Gates claims that without having developed Office, Microsoft could never have developed today's Windows. The specious proof for this is that the Office team developed the notion of "toolbars," those collections of action-item icons along the bottom edge of your Windows display. (Perhaps there's a case to be made the other way -- that without having developed Windows, Microsoft could never have developed Office -- but that applies to practically every piece of applications software on the market today. So what?) Dear Bill: If those toolbars had been developed anywhere else, you'd have ripped them off just as fast as you "borrowed" them from the Office team. To say that you couldn't have done Windows without Office is just silly. Gates claims that the government's proposed separation of Windows and applications software into two separate companies will kill Microsoft's work-in-progress tablet PC, saying that the tablet PC "simply won't happen" because developing such a product "requires real-time collaboration between OS and applications developers," and that can't happen if the two sides are not under the same roof. Huh? One of Microsoft's long-time defenses against charges of unfair competition has been that it has always maintained a Chinese Wall between its operating-system and applications-package developers. Neither, Microsoft has always said, had any idea what the other was doing. Outside app developers learned about new features the same minute in-house app developers did -- when the OS was essentially finished, not in anything like real-time. Dear Bill: Whether the "Chinese Wall" deal was true or not, you just made yourself, and hundreds of other 'softies who have made this argument in public over the years, look like fools or charlatans. Or, to put it plainly, liars. Gates claims that the Justice Department's proposals would ban future productive talks between Office developers and Windows developers, "because it mandates that no technical information can be discussed that is not 'simultaneously published' to the entire computer industry, which would be a practical impossibility." Fascinating. Excuse me, Bill, but have you ever heard of the World Wide Web? Let me recommend it as a fine publishing medium for information like this. Indeed, talk with your friends down in Santa Clara, at Intel (INTC) - Get Report. They've just announced that because they know it will encourage innovation and support of their new Itanium 64-bit CPU, they're going to publish all internal technical information about the chip on a special Web site, so anyone from a Linux developer to an application coder can understand how best to use Itanium. Dear Bill: Get a grip. Whether on the Web, or through technical conferences like WinHEC and other existing Microsoft programs, it's easy to make that information available simultaneously to all interested parties. Gates claims that "The DOJ scheme permanently prohibits any further improvements to the Internet software in Windows. It would mean no improvements in browser technology and no support for new standards or technologies that would otherwise have helped protect your privacy or the safety of your children online." Quick: Gimme another Kleenex. C'mon, Bill, not so, and ridiculous on its face. Dear Bill: You've got plenty of titles already, from World's Richest Human Being to a well-deserved reputation as the most generous supporter of public charitable causes in history, through your William and Melinda Gates Foundation. Don't add "King of the Whoppers," too.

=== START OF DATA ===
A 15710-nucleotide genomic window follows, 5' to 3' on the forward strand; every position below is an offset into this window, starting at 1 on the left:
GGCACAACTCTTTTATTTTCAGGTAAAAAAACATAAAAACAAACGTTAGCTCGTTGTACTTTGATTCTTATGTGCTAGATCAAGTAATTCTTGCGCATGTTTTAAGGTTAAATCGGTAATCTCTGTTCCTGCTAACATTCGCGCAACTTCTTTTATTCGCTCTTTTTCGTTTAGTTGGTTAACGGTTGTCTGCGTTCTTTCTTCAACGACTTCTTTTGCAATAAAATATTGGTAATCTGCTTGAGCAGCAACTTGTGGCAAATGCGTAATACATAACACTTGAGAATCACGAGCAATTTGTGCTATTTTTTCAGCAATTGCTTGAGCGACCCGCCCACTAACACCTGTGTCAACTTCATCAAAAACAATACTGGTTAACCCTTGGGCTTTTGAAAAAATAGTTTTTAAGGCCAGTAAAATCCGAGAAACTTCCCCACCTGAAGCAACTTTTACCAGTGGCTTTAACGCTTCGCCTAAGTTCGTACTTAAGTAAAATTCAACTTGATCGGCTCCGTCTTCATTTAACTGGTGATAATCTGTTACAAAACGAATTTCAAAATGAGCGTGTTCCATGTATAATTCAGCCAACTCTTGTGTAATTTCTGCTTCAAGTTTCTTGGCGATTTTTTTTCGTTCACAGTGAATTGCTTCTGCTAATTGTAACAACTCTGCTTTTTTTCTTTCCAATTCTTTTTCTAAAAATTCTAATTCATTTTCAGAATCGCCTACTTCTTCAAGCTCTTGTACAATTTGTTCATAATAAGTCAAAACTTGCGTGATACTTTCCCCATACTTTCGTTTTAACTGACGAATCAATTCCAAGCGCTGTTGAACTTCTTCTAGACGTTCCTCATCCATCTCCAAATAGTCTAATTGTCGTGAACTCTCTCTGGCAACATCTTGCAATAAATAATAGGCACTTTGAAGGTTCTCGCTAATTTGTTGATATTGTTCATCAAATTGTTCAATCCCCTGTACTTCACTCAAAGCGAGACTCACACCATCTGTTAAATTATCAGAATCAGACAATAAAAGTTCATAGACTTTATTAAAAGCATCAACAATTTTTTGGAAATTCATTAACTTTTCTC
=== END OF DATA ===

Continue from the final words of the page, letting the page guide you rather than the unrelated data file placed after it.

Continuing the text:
It must have been irresistible when

Time

offered its bully pulpit to defend Microsoft's views in this ugly, unnecessary case. And no doubt someone else wrote much of this piece -- but with Bill's name on it, that's no excuse.

Dear Bill: This was unnecessary, and beneath you. You're a smart guy with a brilliant record of achievement, and with a great deal of public sentiment behind you in fighting the DOJ's misplaced worries. Don't squander that with half-baked efforts at digital revisionism.

Jim Seymour is president of Seymour Group, an information-strategies consulting firm working with corporate clients in the U.S., Europe and Asia, and a longtime columnist for PC Magazine. Under no circumstances does the information in this column represent a recommendation to buy or sell stocks. At time of publication, neither Seymour nor Seymour Group held positions in any securities mentioned in this column, although holdings can change at any time. Seymour does not write about companies that are current or recent consulting clients of Seymour Group. While Seymour cannot provide investment advice or recommendations, he invites your feedback at

jseymour@thestreet.com.